A friend based in the US and I were chatting and he was telling me that his cable TV and internet bill comes to around $195/month. Out of curiosity, I converted that to Indian rupees. It came to a mindboggling ₹14,237 as compared to the less than ₹1000 that I pay for the same services in India.
That’s one of the benefits of living in a country of 1.3 billion. The economies of scale make things much more affordable than in developed countries. My monthly bill would be ₹500 for broadband (40Mbps), ₹340 for cable TV, ₹100 each for online streaming on HotStar and Amazon Prime, and another ₹150 for my phone’s 4G plan (which includes 2GB data daily at 4G speeds as well as unlimited calls and messages anywhere within India). So my annual bill in India is less than my friend’s monthly bill in the US, and he’s just paying for internet and cable TV.
Surprisingly, it’s a private company called Jio that helped the internet in India take off. A few years ago, the cost of using a mobile phone was exorbitant. Calls were metered per second, and data was a daunting ₹300 for a measly 1GB (valid for a month), resulting in monthly bills anywhere between ₹500 to ₹2000. Then Jio disrupted the Indian market with mobile plans that offered unlimited calls and 1GB or more of data every day for a total bill of around ₹100/month. The competition’s networks were forced to match Jio’s prices, and internet usage in India exploded.
Now Jio has done it a second time, albeit at a smaller level. This time around, they are targeting the broadband market, (home WiFi users). Till a few months ago, broadband data in India was limited. My basic plan used to give me 200GB per month priced at ₹750 and 40Mbps speed. Then Jio Fiber began offering unlimited data plans for ₹500/month at the same speed of 40Mbps. The rest of the market is now following suit.
The majority of the Indian middle class already have a TV at home and use cable TV, paying anywhere from ₹350 to ₹1000 per month. But with the combination of unlimited broadband data, cheap prices for mobile data, and affordable online streaming options, the incremental cost to disconnect cable TV and switch to online streaming, is minimal.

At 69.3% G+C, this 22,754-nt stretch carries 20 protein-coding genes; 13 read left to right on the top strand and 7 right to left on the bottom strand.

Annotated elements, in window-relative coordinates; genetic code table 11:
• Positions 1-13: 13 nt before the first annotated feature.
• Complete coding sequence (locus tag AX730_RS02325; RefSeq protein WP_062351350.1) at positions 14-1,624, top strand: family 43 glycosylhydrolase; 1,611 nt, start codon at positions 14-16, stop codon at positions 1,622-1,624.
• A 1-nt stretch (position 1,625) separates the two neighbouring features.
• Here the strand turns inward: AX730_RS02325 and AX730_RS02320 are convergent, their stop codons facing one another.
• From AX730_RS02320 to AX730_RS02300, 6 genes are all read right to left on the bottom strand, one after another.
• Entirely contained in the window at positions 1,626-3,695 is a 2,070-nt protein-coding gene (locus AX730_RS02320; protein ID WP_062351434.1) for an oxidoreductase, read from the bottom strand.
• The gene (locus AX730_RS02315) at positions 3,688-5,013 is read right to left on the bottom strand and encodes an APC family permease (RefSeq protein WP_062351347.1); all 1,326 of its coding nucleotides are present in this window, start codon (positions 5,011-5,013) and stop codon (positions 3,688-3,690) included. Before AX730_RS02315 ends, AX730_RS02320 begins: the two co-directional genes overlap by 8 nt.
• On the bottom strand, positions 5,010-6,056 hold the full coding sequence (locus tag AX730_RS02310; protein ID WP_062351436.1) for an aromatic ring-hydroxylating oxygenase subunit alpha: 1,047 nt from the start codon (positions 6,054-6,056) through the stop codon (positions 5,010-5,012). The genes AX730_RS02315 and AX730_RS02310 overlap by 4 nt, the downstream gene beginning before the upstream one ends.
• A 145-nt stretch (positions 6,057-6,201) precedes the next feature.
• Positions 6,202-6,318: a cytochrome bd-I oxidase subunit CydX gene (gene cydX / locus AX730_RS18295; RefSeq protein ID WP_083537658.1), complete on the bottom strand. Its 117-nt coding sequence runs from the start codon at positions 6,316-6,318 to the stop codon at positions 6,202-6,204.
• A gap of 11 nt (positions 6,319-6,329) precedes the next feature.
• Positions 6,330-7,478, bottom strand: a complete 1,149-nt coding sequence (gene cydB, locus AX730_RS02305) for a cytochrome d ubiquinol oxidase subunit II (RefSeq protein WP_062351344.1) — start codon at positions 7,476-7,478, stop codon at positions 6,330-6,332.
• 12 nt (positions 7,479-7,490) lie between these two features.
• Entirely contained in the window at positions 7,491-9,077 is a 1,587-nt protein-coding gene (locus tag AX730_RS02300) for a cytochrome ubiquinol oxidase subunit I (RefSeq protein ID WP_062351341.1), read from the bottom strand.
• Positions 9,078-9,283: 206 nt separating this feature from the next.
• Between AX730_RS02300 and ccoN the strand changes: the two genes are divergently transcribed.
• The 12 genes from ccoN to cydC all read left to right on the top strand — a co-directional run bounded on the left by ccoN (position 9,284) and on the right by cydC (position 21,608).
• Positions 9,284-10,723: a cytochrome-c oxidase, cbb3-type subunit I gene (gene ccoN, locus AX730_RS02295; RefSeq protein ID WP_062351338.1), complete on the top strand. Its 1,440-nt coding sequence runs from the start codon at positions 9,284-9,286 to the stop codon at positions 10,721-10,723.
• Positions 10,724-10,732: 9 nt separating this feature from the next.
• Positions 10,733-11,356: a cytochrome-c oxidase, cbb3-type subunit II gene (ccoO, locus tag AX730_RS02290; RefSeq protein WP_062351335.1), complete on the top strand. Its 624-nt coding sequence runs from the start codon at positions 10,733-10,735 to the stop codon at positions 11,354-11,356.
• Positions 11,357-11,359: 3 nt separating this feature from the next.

That’s how I decided to buy a 32” smart TV for around ₹12,000 a couple of years ago (I also had a choice of converting my existing ordinary TV by getting the Chromecast device for ₹3000). I then cut my cable connection which was costing me ₹350/month and subscribed to Hotstar, an online streaming service for ₹999/yr. There were some teething issues but it’s worked out fine.
I watched the last two Grand Slam tennis tournaments (US & French Opens) on Hotstar. It’s owned by Disney who also owns Star TV. Quality is HD, I think 1080.
There are a few cons though.
Firstly, some older people can’t figure out streaming so my mother still has Asianet cable TV at ₹340/month at her home. Secondly, there’s a time delay in the telecast of matches sometimes, which may be around a couple of minutes, like during the US Open.
Thirdly, the streamers may not have all channels. Hotstar is tuned to Indian tastes in sports and shows mostly cricket. They don’t have NBA and didn’t telecast the first round of the French Open. So you may need more than one online streaming service. Luckily, I get a free streamer app with my phone plan from Jio. That Jio TV app has a lot of channels, including Sony Six in HD which is where NBA happens. The catch is the Jio TV app only works on portable devices so my iPad is the biggest screen that I can watch the NBA on.
It’s not just entertainment that’s changed. India is ahead of the West in other tech areas, like digital payments. You can send money from phone-to-phone in India within a few seconds for free. Even the little hole-in-the-wall shops in India now allow you to pay with payment apps, which work even on cheap Android phones. Very convenient when you are out jogging and don’t want to lug your wallet around, but can still pick up some bananas for ₹89 ($1.22).
I know people are naturally resistant to change, and worry about their bank accounts being hacked, etc. But if you take care, you can reduce the risks, and enjoy the fruits of the living in a time of rapid change.